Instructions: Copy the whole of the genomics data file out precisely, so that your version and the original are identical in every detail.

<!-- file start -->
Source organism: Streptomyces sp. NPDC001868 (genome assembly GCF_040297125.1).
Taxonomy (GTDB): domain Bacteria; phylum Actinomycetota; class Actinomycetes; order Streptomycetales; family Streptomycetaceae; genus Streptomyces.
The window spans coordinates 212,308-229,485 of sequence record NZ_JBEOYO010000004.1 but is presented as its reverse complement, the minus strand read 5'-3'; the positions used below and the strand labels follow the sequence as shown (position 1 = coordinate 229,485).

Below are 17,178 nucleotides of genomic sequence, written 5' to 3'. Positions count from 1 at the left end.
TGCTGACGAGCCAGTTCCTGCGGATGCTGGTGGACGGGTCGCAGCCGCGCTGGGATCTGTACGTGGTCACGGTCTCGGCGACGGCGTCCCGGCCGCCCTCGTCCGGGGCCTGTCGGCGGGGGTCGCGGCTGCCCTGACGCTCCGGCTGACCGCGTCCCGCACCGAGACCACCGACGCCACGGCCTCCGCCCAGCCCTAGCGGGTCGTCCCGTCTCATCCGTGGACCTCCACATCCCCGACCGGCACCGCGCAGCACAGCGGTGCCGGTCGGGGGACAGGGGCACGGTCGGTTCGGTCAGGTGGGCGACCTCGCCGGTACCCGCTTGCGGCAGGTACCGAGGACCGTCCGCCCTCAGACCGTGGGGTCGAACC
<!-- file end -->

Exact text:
Source organism: Streptomyces sp. NPDC001868 (genome assembly GCF_040297125.1).
Taxonomy (GTDB): domain Bacteria; phylum Actinomycetota; class Actinomycetes; order Streptomycetales; family Streptomycetaceae; genus Streptomyces.
The window spans coordinates 212,308-229,485 of sequence record NZ_JBEOYO010000004.1 but is presented as its reverse complement, the minus strand read 5'-3'; the positions used below and the strand labels follow the sequence as shown (position 1 = coordinate 229,485).

Below are 17,178 nucleotides of genomic sequence, written 5' to 3'. Positions count from 1 at the left end.
TGCTGACGAGCCAGTTCCTGCGGATGCTGGTGGACGGGTCGCAGCCGCGCTGGGATCTGTACGTGGTCACGGTCTCGGCGACGGCGTCCCGGCCGCCCTCGTCCGGGGCCTGTCGGCGGGGGTCGCGGCTGCCCTGACGCTCCGGCTGACCGCGTCCCGCACCGAGACCACCGACGCCACGGCCTCCGCCCAGCCCTAGCGGGTCGTCCCGTCTCATCCGTGGACCTCCACATCCCCGACCGGCACCGCGCAGCACAGCGGTGCCGGTCGGGGGACAGGGGCACGGTCGGTTCGGTCAGGTGGGCGACCTCGCCGGTACCCGCTTGCGGCAGGTACCGAGGACCGTCCGCCCTCAGACCGTGGGGTCGAACC